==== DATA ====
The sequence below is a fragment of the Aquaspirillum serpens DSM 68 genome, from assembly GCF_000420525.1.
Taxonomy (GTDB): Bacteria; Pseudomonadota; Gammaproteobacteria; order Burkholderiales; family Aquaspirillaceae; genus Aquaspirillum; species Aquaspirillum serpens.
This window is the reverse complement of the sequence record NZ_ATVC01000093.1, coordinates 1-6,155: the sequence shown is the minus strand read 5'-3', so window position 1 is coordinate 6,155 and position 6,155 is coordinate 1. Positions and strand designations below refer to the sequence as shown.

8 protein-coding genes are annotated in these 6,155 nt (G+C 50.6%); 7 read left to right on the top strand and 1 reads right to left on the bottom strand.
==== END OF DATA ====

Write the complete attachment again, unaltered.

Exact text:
The sequence below is a fragment of the Aquaspirillum serpens DSM 68 genome, from assembly GCF_000420525.1.
Taxonomy (GTDB): Bacteria; Pseudomonadota; Gammaproteobacteria; order Burkholderiales; family Aquaspirillaceae; genus Aquaspirillum; species Aquaspirillum serpens.
This window is the reverse complement of the sequence record NZ_ATVC01000093.1, coordinates 1-6,155: the sequence shown is the minus strand read 5'-3', so window position 1 is coordinate 6,155 and position 6,155 is coordinate 1. Positions and strand designations below refer to the sequence as shown.

8 protein-coding genes are annotated in these 6,155 nt (G+C 50.6%); 7 read left to right on the top strand and 1 reads right to left on the bottom strand.